§ 4. Mr. John Bercow (Buckingham)
If he will make a statement on agricultural imports from other EU countries. 
§ 7. Mr. Robert Syms (Poole)
If he will make a statement on agricultural imports into the United Kingdom. 
§ The Minister of State, Ministry of Agriculture, Fisheries and Food (Ms Joyce Quin)
The total value of imports of food, feed and drink last year was £17 billion, £10.9 billion of which was imported from the European Union. Meat imported from other EU member states must be produced in conformance with EU laws on meat hygiene and on controlling the risks of BSE. Imports of meat from non-EU countries are allowed only if the country and the meat plant involved have been approved by the EU Commission as producing to standards at least equivalent to those applicable in the EU.
My right hon. Friend is in contact with Commissioner Byrne and has requested that an examination of the legislation and enforcement measures relating to the controls on imports of animal products into the EU takes 490 place at the earliest opportunity. I shall reinforce that message with colleagues in the EU Agriculture Council this weekend.
§ Mr. Bercow
I am grateful to the right hon. Lady for that answer. Given the flow of imports that do not satisfy the meat hygiene or animal welfare standards that we rightly demand of our own produce, will the Minister now impose a precautionary ban on German and Dutch beef, protect the public from the illegal inclusion of animal products in consignments of non-animal products, and introduce honesty-in-labelling legislation so that consumers can know the country of origin and method of production of food and make a free and informed choice of what to buy?
§ Ms Quin
On the hon. Gentleman's last point, he will know that, under this Government, new beef labelling rules have been agreed that are much stricter than was the case before. He will also know that the Food Standards Agency is examining 100 per cent. of the meat imported from Germany and the Netherlands to ensure that there is no risk of specified risk material coming into this country. As a result of the FSA's investigations, there has already been a suspension of activities in abattoirs in Germany.
§ Ms Quin
Mr. Lawrance rightly drew attention to a number of instances where illegal products had been discovered. His comments and observations were passed on Customs and Excise. Furthermore, Mr. Lawrance wrote to me in March this year. I acknowledged his letter straight away because he mentioned foot and mouth disease, and I have since responded to him in full and have also asked him to contribute to the work that we are doing on the review of import controls.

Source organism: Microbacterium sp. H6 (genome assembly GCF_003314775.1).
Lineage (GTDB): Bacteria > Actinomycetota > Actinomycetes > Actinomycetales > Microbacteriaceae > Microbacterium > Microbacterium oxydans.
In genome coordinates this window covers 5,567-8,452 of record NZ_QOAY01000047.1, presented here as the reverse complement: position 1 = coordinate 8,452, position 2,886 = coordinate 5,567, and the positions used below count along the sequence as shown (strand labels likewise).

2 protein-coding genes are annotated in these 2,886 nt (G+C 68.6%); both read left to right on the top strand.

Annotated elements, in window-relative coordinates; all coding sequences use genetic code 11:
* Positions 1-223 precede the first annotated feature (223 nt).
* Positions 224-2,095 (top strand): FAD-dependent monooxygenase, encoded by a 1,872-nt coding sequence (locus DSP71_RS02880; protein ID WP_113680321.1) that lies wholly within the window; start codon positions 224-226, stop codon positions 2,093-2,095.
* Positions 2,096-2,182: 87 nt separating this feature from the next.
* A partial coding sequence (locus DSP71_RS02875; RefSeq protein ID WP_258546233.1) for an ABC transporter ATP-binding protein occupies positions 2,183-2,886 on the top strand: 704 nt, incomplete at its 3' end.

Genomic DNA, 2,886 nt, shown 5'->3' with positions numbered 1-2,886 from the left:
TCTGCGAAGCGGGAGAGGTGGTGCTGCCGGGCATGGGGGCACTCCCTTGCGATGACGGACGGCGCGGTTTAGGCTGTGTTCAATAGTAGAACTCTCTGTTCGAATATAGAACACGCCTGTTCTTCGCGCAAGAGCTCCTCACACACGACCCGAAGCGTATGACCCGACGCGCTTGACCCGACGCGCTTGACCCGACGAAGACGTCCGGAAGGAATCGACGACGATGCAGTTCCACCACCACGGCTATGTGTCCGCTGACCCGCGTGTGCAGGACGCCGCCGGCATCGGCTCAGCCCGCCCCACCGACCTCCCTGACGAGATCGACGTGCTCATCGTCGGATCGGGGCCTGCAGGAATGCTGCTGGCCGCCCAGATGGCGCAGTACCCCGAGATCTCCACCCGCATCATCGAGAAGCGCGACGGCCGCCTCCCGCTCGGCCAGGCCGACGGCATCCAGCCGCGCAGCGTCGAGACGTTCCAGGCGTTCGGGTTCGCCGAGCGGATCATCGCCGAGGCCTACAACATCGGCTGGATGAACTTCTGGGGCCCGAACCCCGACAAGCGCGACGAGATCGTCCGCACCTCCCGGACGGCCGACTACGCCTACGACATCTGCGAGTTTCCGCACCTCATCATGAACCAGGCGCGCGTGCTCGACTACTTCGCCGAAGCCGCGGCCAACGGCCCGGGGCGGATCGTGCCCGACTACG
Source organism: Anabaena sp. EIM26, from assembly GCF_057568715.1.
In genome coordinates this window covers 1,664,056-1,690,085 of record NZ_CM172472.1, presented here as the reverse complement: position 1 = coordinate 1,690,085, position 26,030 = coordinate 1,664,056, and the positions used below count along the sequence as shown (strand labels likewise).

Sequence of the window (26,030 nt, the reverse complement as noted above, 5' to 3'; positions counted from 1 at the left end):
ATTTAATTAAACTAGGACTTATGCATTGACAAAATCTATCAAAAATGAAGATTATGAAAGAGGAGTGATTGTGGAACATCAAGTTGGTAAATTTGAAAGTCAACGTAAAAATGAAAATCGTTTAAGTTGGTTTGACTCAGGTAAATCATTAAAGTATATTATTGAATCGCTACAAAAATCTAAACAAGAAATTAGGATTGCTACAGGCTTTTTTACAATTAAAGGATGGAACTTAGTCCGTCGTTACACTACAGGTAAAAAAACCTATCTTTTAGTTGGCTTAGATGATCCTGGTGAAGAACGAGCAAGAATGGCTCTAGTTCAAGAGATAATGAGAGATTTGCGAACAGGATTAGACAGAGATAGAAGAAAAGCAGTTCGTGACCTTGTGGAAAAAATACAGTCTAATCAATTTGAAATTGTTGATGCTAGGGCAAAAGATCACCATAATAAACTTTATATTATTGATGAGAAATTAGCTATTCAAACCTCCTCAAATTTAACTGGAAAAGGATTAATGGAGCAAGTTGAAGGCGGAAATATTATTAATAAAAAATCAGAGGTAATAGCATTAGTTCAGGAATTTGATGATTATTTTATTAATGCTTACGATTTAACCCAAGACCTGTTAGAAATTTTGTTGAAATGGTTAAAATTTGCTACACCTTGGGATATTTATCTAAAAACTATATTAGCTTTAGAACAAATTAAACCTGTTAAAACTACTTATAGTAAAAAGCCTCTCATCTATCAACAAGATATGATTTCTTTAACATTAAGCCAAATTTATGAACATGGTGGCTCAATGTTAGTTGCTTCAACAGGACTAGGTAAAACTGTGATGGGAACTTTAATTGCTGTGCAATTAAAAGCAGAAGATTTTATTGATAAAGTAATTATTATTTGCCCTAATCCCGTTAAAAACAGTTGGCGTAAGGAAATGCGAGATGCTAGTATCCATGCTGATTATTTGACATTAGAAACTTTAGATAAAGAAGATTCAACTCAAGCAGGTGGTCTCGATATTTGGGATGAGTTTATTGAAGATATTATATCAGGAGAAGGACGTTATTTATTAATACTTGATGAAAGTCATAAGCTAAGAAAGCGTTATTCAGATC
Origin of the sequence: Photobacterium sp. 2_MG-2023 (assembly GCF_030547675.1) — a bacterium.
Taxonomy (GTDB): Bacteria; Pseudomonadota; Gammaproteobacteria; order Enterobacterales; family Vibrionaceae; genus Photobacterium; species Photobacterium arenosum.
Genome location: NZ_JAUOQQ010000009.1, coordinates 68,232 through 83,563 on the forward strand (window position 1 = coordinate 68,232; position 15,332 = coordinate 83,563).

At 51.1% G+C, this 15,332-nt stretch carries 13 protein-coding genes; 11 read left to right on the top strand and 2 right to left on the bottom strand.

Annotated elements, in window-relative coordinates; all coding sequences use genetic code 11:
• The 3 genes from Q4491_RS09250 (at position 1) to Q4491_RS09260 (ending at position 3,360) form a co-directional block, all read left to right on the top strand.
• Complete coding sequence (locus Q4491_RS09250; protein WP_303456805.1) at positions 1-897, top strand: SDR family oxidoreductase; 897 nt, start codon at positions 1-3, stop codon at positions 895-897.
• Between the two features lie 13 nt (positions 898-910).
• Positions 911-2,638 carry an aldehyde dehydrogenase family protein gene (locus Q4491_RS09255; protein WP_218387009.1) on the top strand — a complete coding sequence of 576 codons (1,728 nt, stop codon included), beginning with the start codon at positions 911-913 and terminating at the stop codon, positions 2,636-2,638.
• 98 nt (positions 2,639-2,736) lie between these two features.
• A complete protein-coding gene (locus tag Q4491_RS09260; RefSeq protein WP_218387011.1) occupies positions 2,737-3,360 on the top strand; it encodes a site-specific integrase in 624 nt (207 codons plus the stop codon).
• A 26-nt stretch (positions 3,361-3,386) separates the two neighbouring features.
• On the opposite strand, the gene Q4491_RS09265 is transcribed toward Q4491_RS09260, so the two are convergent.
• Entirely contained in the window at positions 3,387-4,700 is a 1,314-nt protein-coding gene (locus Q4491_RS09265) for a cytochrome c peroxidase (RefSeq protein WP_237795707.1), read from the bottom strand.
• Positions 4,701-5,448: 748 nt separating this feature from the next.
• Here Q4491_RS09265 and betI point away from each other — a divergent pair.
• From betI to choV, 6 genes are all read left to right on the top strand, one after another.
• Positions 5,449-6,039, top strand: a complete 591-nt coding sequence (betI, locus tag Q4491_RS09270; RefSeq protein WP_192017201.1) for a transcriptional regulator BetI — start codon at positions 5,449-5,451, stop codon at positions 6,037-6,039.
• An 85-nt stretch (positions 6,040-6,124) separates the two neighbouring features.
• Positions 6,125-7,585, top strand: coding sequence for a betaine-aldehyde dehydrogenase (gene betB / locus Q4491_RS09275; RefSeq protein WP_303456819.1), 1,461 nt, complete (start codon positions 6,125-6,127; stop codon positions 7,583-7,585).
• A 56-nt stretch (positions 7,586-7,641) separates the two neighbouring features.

The hon. Member for Buckingham (Mr. Bercow) mentioned honesty in labelling. This Government have made greater progress on labelling than anything that was done under the previous Government. That is certainly true of meat labelling. On previous occasions, I have recommended the work of the Ministry's verification officer in changing misleading labels in supermarkets.
§ Charlotte Atkins (Staffordshire, Moorlands)
Does my right hon. Friend agree that in view of the devastation that has been caused, there is a very good case for a total ban on the personal imports of meat and meat products into the European Union? Recently, a group of students from my constituency went to France, and they were not even allowed to take a packet of crisps into that country. Does she further agree that we need to take urgent action? I urge her to press this issue with her European colleagues next week.
§ Ms Quin
My hon. Friend is right; this issue needs to be considered urgently and it needs to be considered at the European level. At the same time, as my right hon. Friend the Minister made clear, we are also leading a 491 cross-departmental review on the ways in which we can ensure that our national controls, as well as the European Union controls, are as effective as possible.
§ Mr. Ian Davidson (Glasgow, Pollok)
Does my right hon. Friend accept that many countries outside the European Union—for example, Botswana—produce meat to the highest possible standards? Does she also accept that many developing countries want trade not aid? Will she take this opportunity to move away from the protectionism of the common agricultural policy and encourage the purchase of more meat from third-world countries which seek the opportunity to sell to the EU?
§ Mr. Malcolm Moss (North-East Cambridgeshire)
The Minister's officials confirmed last year that the outbreak of classical swine fever was caused by illegally imported meat. It would now seem that lightning has struck twice, with the preliminary finding that imported meat was the probable source of the current foot and mouth disease outbreak. How many times does disaster have to strike the agricultural industry before the Government do something about illegal meat imports?
§ Ms Quin
I am disappointed that the hon. Gentleman, who knows better, should present such an over-simplified version of events. He knows well that we suspect that imported meat was the cause of the outbreak of classical swine fever, but we do not have absolute proof. Quite rightly, investigations are taking place into the current outbreak. Although it is certain that some kind of imported product must have been the origin of it, another attached problem is that that product may have been inadequately treated in pigswill. That is why the Government are proposing in their consultation to end the use of pigswill.
The Government have responded to recommendations about improving and eliminating the undesirable feeding of certain mammalian products to animals in a way that the hon. Gentleman's Government did not. My right hon. Friend the Member for Copeland (Dr. Cunningham) made that point very clear in last week's debate.